The Byzantine food writer Anthemius, in his “Letter on Diet,” provides the following recipe for soufflé: “In Greek the name φράτον is used to describe that which is called spueum in latin. It is made from chicken and white of egg. You must take a lot of egg-white  so that your aphraton becomes foamy. It should be arranged in a mound on a shallow casserole with a previously prepared sauce, based on fish sauce, underneath. Then the casserole is set over the coals and the aphraton is cooked in the steam of the sauce. The casserole is then placed in the middle of a serving tray, and a little wine or honey poured over it. It is eaten with a spoon or small ladle. We often add fine fish or scallops to this dish, because they are very good and also common at home.” 


It is at the point where, having boiled the chicken, I have enthusiastically whipped the egg whites to the consistency of a meringue, which is surprising given that they have curdled, as the pungent aroma of the heated Chinese fish sauce wafts from a pan below, that I feel an iron grip arresting my stirring hand. Holding her nose, a pained expression engraved on her face, my wife gasps: “I’m not going to eat that. I don’t feel so well. You really need to open a window now.” 


Whenever I am confined for a period of time, for reasons that are not immediately apparent, I invariably begin salivating over thoughts of roast pork. Having prepared roast pork in various ways, usually in the Italian or Serbian styles, my thoughts turned the other day to Byzantine pork. 

On this delectable subject, the inimitable Anthemius, opines: 

"Sucking pigs are very good and suitable stewed. Or, served in sauce after roasting in an oven (so long as the heat is not high enough to burn them: they should be as if baked); the sauce is a simple honey vinegar, made on the spot, two parts honey to one-part vinegar. Or, cooked in an earthenware pot; in that case, meat is dipped in this sauce as it is eaten...” 

The honey vinegar creates a most piquant sweet and sour taste that is quite breathtaking, though my earthernware pots, souvenirs purchased by an aged relative on a trip to Greece in the eighties, prove unequal to the task of withstanding the heat of the oven and emerge, cleft in twain, the sauce dripping ponderously within the stove’s interior.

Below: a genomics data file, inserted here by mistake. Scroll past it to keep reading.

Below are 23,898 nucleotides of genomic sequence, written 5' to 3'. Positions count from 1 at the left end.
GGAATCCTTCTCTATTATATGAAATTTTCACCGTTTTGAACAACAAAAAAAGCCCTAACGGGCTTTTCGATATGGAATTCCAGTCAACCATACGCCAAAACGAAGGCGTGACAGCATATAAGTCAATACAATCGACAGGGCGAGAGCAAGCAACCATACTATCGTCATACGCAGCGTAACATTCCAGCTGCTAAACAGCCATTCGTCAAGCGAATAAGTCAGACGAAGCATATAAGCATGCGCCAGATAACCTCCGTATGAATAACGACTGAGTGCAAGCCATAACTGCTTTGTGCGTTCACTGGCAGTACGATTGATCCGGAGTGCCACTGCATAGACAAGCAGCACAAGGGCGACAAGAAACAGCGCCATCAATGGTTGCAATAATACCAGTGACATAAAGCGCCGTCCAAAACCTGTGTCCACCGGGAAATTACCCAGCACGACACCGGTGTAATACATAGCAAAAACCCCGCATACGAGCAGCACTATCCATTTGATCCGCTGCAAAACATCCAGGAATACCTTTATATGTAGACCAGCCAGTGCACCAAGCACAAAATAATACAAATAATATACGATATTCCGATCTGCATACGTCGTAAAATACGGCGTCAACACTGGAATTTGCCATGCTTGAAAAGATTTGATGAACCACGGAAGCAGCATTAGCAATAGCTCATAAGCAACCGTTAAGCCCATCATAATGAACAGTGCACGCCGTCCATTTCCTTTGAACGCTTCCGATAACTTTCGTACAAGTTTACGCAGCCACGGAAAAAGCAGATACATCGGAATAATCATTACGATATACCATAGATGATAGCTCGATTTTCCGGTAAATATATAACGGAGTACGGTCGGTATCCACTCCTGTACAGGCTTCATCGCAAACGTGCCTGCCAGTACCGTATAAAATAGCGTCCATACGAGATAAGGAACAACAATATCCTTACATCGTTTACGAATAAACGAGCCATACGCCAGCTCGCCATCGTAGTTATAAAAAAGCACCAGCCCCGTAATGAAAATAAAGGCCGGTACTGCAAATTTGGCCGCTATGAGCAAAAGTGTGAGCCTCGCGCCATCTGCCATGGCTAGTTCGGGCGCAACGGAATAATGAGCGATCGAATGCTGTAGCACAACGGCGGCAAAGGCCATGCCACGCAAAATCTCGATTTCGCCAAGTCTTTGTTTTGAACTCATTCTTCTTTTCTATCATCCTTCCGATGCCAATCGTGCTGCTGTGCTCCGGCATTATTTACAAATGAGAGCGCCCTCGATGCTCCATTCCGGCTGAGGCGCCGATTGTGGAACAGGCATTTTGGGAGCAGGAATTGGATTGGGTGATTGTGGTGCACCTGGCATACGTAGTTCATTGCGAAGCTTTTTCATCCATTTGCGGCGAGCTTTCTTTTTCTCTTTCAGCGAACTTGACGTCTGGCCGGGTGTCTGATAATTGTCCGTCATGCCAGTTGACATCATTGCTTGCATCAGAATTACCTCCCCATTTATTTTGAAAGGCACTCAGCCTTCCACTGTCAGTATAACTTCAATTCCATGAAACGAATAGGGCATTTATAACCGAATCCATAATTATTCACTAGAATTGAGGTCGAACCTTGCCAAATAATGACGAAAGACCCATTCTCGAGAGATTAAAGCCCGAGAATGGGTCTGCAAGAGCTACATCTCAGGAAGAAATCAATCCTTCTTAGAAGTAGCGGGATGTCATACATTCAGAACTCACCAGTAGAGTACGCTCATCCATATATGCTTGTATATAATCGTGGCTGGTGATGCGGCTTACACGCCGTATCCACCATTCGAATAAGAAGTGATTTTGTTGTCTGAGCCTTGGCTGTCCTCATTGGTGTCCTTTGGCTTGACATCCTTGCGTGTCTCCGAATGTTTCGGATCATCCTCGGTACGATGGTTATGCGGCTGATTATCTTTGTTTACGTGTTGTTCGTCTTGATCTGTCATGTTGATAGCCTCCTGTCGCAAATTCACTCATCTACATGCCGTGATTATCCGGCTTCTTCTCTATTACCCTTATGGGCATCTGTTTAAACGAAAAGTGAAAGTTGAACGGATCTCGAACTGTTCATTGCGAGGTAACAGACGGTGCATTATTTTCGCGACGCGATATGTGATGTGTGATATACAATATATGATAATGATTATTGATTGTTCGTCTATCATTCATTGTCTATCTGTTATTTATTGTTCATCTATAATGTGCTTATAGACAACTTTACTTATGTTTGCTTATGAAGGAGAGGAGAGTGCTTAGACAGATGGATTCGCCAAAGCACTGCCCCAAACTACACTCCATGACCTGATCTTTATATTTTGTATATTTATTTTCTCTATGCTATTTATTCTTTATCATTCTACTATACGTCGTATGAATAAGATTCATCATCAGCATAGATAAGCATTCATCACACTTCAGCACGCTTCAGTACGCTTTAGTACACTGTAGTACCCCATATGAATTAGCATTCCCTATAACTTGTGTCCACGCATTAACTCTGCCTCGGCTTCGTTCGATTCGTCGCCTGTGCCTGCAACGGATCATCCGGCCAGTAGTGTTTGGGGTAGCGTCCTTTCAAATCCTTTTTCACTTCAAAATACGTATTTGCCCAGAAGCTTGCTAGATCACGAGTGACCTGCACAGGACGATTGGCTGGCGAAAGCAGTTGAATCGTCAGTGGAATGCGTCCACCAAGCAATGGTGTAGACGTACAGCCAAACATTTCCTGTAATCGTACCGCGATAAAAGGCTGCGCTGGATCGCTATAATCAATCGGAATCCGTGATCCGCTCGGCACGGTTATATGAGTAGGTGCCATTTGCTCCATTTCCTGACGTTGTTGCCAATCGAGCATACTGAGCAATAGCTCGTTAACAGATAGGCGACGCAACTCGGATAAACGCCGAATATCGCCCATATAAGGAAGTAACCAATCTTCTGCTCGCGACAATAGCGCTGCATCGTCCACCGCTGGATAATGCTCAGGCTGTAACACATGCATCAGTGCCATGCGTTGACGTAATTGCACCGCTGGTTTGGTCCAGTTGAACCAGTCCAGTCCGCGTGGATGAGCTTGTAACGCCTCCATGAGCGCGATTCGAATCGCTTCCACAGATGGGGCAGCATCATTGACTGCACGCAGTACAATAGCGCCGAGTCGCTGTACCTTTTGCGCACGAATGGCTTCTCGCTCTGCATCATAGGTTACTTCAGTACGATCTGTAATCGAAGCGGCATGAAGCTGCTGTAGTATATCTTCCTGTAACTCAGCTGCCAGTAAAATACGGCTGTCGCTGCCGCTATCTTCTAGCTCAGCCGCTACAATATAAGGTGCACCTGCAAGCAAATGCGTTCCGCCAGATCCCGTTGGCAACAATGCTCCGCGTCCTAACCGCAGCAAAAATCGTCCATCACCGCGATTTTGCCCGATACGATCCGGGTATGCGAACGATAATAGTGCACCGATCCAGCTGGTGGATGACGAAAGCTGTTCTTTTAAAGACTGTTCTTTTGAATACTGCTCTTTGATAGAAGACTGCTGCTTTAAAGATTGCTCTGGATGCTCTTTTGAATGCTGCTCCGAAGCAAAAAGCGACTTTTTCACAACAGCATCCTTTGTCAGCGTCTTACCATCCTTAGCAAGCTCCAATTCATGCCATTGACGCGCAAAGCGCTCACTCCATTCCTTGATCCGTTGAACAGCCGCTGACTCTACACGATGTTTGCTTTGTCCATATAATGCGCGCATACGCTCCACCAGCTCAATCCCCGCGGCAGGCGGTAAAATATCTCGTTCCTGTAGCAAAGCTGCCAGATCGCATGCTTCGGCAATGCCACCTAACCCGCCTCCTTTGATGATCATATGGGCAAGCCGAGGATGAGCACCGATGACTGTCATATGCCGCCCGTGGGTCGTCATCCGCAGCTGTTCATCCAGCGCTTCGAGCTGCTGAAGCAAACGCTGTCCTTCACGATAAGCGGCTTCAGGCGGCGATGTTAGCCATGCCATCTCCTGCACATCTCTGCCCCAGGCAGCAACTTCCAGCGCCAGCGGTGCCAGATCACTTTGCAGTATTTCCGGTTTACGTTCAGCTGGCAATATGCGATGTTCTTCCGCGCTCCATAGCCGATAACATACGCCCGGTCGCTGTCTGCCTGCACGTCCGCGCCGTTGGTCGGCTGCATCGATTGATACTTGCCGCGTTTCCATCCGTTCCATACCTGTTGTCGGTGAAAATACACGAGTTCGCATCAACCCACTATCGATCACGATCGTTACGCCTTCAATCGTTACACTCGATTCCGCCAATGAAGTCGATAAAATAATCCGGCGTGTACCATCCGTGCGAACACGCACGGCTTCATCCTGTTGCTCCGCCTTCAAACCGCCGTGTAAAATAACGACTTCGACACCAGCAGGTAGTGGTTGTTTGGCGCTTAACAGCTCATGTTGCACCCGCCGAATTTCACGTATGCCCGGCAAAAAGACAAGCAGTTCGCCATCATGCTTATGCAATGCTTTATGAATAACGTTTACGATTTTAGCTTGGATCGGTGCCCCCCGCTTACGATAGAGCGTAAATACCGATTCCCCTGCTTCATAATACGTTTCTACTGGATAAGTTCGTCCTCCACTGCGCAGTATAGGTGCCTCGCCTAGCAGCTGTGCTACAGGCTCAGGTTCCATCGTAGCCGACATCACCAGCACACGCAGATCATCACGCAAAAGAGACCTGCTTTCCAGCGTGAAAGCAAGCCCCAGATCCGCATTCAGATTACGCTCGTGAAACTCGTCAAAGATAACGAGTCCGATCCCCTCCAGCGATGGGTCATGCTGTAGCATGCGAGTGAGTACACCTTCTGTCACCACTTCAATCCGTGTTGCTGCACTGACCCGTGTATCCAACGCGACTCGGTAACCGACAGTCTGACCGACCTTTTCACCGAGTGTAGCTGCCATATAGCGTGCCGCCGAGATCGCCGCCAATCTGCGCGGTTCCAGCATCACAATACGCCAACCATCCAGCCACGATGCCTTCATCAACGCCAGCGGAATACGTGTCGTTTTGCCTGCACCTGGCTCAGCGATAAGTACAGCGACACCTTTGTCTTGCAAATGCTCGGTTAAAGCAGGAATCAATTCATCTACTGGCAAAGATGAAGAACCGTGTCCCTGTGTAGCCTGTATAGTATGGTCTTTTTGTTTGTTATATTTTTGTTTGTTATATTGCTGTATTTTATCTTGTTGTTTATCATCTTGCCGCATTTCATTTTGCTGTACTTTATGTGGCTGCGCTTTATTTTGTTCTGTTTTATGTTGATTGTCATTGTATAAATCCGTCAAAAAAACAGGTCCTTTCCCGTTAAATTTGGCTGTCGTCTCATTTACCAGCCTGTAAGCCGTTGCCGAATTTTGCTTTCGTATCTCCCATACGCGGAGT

Defeated at pork, I try my hand at game. After mastering λαγό στιφάδο, I turn once more to Anthemius for guidance: 

“Hares, if they are quite young, can be taken with a sweet sauce including pepper, a little cloves and ginger, seasoned with putchuk and spikenard or tejpat leaf. Hare is an excellent food, good in cases of dysentery, and its bile can be taken, mixed with pepper, for earache.” 

Having removed every single spice bottle from the cupboard, and discovering several displaying livid shades of colours hitherto unknown to the spectrum, I ask of my wife:  

“Where is the putchuk?” 

“What did you just call me?” 

“Tejpat leaf. Is that near the bay leaves?” 

“Tell me in Greek.” 


“Ok, no need to swear. Seriously….” 


Exhausted after my intricate endeavours, I resolve to make a light salad for dinner. As we consume it, I regale my spouse with tales of Simeon Seth, the eleventh century Byzantine doctor, scholar, and grand Chamberlain under Emperor Michael VII Doukas, a noted foodie. In revising scholar Michael Psellos's “On the properties of foods”, Seth wrote that lettuce was soporific and an aphrodisiac. Munching on mixed greens, I inform her that Seth held celery to be “useful”, because it made women more uninhibited in their sexual behaviour, even though it was to be avoided by nursing mothers. Turning to the subject of rocket, I quoted Seth’s opinion that it: "Is very heating. It produces semen and awakens the appetite for sex. It causes headache." My impromptu lecture being met with studied silence, I proceed to wash the dishes. 


A few hours later, as I prepare for my evening ablutions, I find this handwritten message on my bedside table: 

“A recipe by Hierophilus the Sophist: 

Four baths in the course of the month; soap with sodium carbonate diluted in wine. Make a compound skin lotion by mixing 3 lb. weight aloes, I lb. myrrh, 2 egg yolks; combine these and apply to the skin. This is the quantity per person. Apply it before you enter the bath and have three bucketfuls of water poured over you, then sweat, then go into the open air and sponge the ointment off thoroughly. After washing the ointment off, rub down with cooling wine and egg yolks mixed with hot rose oil, then make love." 


And that doctor, explains why I display the flu-like symptoms that are definitely not coronavirus, but which have caused me to self- isolate, for the past week. 




         First published in NKEE on Saturday 5 September 2020